As a culture, we’re always pretty preoccupied with what comes next. Whether it’s angling for a better job, a new partner or the latest smartphone, we’re always anticipating. And when it comes to your TV, looking ahead is both a fun move and a smart one.
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The introduction of 8K has the television-buying world abuzz. And it’s impressive to see; the detail is overwhelmingly strong. The resolution increase makes it possible to achieve a vibrancy that’ll have you struggling to differentiate TV and the real world.
There’s been a number of arguments against 8K TVs (from lack of content to the concern that Australia’s Internet speeds may crumble under the pressure) but ultimately there’s reason enough to purchase regardless.
So why is it worth putting up the cash for it? Simply put, the issue at hand is less about what IS, currently - It’s more of a question of what’s been, and what’s to come.
Given that there’s very little content even for 4K televisions at the moment, it’s understandable to have a degree of hesitation. We’ve only really recently seen an increase in the development of 4K content to land in cinemas and on streaming platforms, so if we’re being realistic then it’ll be years before we have a reasonable amount of 8K content. But that doesn’t mean you can’t thoroughly enjoy it in the meantime.
Put it this way: if you’ve got a video game console, nostalgia may have already spread its warm, long-reaching arms to entice you with backwards compatibility. So in essence, why not do the same for your old movies or television shows by watching them on a screen that befits them?
Yes, content designed for 8K is going to be the best option, but existing content is still going to look really damn good. Televisions like Samsung’s 82-inch QLED 8K, for example, will come equipped with an 8K Quantum Processor that will upscale your older content to help make it look fresher.
If you’re unfamiliar with upscaling, it’s a process that involves AI machine learning to enhance your content for a higher resolution screen, whether across streaming services, HDMI or USB.
Although the picture quality of upscaled content will naturally vary depending on the source content, it is designed to improve the quality of the content by rendering it to 8K resolution, whilst reducing the stretched or grainy look on the higher quality television.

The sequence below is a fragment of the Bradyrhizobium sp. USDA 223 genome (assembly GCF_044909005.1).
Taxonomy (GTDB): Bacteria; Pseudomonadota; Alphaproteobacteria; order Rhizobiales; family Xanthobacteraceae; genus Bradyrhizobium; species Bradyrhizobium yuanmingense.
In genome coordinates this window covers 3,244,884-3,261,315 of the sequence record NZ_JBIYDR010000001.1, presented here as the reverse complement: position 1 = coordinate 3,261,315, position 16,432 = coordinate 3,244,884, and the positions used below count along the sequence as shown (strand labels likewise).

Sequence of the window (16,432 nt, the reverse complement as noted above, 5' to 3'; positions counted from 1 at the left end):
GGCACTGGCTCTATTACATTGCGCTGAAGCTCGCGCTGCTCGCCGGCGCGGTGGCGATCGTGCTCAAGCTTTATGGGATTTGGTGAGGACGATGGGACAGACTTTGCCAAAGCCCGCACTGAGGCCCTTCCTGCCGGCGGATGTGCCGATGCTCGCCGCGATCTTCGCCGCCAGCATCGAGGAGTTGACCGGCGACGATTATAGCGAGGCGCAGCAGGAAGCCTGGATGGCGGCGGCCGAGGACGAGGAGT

This is designed to achieve denser contrast, sharpened outlines (to minimise line noise), restored textures and a reduction in visual static.
If given the choice between watching the original Star Wars films on the TVs that existed upon its premiere versus a huge 82-inch 8K TV, I defy you to choose the former.
Then comes the reminder that while we may not have much new content designed for it right now, it will come. And when it does, you’ll be prepared. The Tokyo Olympics, for example, will be shot in 8K - meaning we’ll only really have to wait until 2020 to see the beginnings.
In an industry where new tech arises year-on-year, the future-looking 8K models are not only refreshing, but relieving.
Samsung has finally unveiled the Aussie pricing for its 2019 QLED and UHD lineup. With twenty-four models, three of which are 8K, Samsung sure is going big this year. Here's how much they'll set you back.
This is a television that will take up a massive expanse of space; that will transport you to wherever you’re watching due to its clarity. Taking into account the contemporary need for greater size, clarity and pixel density, on a base level there’s very little working against it.
Upscaling and future-proofing are capabilities that you should always be seeking when you’re considering investing in tech with this kind of price tag. Given that the first 8K televisions are already dropping in Australia, it’s something to consider.
You can have it in a smaller room, the impact is bigger, it makes your old dodgy content look pristine and really, when it comes to television what we have historically striven for is greater size, clarity and pixel density.
And to that end, 8K television achieves it. Check them out for yourself HERE.